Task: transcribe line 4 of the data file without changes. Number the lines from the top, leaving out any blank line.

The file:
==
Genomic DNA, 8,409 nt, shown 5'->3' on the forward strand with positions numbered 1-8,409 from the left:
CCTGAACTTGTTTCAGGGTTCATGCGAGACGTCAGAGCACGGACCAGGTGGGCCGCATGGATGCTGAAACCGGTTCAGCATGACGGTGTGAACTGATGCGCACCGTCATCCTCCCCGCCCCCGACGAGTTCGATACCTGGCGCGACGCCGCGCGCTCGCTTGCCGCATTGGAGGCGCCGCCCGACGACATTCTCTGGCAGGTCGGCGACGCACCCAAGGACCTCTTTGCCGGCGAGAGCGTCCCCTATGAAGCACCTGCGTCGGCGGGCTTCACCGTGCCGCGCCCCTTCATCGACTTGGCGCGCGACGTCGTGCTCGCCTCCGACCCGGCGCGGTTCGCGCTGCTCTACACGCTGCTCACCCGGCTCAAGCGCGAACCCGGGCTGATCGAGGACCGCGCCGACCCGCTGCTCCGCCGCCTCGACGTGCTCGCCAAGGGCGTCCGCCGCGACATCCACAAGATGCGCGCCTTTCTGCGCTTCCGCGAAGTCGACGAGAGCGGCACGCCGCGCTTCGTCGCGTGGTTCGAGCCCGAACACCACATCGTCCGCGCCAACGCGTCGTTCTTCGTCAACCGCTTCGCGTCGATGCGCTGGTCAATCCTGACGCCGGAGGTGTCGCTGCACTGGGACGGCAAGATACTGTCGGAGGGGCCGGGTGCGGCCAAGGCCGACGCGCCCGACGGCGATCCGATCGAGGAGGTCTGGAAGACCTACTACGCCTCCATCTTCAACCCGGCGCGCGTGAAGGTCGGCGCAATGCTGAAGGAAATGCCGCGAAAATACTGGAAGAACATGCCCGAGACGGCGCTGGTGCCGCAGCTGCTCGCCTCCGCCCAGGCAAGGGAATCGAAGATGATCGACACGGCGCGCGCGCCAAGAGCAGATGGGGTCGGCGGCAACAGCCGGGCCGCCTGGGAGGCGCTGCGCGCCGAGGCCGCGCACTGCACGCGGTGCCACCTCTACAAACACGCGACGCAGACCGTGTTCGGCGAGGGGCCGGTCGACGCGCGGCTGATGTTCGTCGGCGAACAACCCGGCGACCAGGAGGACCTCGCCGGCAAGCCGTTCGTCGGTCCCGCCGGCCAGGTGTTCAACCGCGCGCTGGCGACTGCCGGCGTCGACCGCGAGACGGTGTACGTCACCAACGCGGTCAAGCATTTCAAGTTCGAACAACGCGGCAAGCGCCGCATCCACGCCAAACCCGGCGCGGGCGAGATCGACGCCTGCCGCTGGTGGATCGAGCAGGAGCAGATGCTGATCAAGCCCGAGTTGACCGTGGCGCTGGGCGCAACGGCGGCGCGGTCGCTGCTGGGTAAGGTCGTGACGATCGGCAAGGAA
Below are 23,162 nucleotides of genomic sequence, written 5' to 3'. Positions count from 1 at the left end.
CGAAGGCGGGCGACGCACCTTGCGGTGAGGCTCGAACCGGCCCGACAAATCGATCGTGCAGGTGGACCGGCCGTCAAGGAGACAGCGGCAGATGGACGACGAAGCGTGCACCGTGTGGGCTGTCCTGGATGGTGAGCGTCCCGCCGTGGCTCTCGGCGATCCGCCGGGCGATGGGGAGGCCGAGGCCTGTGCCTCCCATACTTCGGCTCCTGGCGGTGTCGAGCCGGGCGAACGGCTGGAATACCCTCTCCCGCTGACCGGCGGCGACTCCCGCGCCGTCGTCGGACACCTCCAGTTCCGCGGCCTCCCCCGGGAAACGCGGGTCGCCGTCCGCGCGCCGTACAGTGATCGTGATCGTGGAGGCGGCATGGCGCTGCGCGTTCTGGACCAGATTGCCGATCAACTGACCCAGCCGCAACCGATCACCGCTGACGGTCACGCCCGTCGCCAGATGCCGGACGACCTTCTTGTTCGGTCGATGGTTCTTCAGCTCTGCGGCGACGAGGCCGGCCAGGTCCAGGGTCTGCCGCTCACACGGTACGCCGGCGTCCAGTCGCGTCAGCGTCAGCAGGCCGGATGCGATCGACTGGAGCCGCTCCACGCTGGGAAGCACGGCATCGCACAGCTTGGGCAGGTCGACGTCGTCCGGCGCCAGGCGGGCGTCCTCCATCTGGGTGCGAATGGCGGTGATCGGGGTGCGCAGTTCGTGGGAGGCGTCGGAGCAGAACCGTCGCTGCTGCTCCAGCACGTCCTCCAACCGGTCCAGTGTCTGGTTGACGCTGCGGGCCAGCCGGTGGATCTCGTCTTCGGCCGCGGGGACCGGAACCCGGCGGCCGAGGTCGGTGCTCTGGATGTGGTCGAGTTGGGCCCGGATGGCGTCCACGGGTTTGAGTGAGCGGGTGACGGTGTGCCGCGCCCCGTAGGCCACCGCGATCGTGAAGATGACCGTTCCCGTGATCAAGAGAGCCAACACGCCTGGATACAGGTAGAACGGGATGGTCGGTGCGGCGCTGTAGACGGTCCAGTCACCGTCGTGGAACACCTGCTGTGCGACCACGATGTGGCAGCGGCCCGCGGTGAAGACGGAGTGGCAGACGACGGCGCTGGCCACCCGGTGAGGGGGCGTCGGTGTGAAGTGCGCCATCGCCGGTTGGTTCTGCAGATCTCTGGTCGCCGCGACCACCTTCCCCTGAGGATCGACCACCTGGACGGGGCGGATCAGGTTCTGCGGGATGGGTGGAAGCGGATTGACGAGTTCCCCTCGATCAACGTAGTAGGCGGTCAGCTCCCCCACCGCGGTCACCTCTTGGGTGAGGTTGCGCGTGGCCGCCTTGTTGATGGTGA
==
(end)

CGAAGGCGGGCGACGCACCTTGCGGTGAGGCTCGAACCGGCCCGACAAATCGATCGTGCAGGTGGACCGGCCGTCAAGGAGACAGCGGCAGATGGACGACGAAGCGTGCACCGTGTGGGCTGTCCTGGATGGTGAGCGTCCCGCCGTGGCTCTCGGCGATCCGCCGGGCGATGGGGAGGCCGAGGCCTGTGCCTCCCATACTTCGGCTCCTGGCGGTGTCGAGCCGGGCGAACGGCTGGAATACCCTCTCCCGCTGACCGGCGGCGACTCCCGCGCCGTCGTCGGACACCTCCAGTTCCGCGGCCTCCCCCGGGAAACGCGGGTCGCCGTCCGCGCGCCGTACAGTGATCGTGATCGTGGAGGCGGCATGGCGCTGCGCGTTCTGGACCAGATTGCCGATCAACTGACCCAGCCGCAACCGATCACCGCTGACGGTCACGCCCGTCGCCAGATGCCGGACGACCTTCTTGTTCGGTCGATGGTTCTTCAGCTCTGCGGCGACGAGGCCGGCCAGGTCCAGGGTCTGCCGCTCACACGGTACGCCGGCGTCCAGTCGCGTCAGCGTCAGCAGGCCGGATGCGATCGACTGGAGCCGCTCCACGCTGGGAAGCACGGCATCGCACAGCTTGGGCAGGTCGACGTCGTCCGGCGCCAGGCGGGCGTCCTCCATCTGGGTGCGAATGGCGGTGATCGGGGTGCGCAGTTCGTGGGAGGCGTCGGAGCAGAACCGTCGCTGCTGCTCCAGCACGTCCTCCAACCGGTCCAGTGTCTGGTTGACGCTGCGGGCCAGCCGGTGGATCTCGTCTTCGGCCGCGGGGACCGGAACCCGGCGGCCGAGGTCGGTGCTCTGGATGTGGTCGAGTTGGGCCCGGATGGCGTCCACGGGTTTGAGTGAGCGGGTGACGGTGTGCCGCGCCCCGTAGGCCACCGCGATCGTGAAGATGACCGTTCCCGTGATCAAGAGAGCCAACACGCCTGGATACAGGTAGAACGGGATGGTCGGTGCGGCGCTGTAGACGGTCCAGTCACCGTCGTGGAACACCTGCTGTGCGACCACGATGTGGCAGCGGCCCGCGGTGAAGACGGAGTGGCAGACGACGGCGCTGGCCACCCGGTGAGGGGGCGTCGGTGTGAAGTGCGCCATCGCCGGTTGGTTCTGCAGATCTCTGGTCGCCGCGACCACCTTCCCCTGAGGATCGACCACCTGGACGGGGCGGATCAGGTTCTGCGGGATGGGTGGAAGCGGATTGACGAGTTCCCCTCGATCAACGTAGTAGGCGGTCAGCTCCCCCACCGCGGTCACCTCTTGGGTGAGGTTGCGCGTGGCCGCCTTGTTGATGGTGA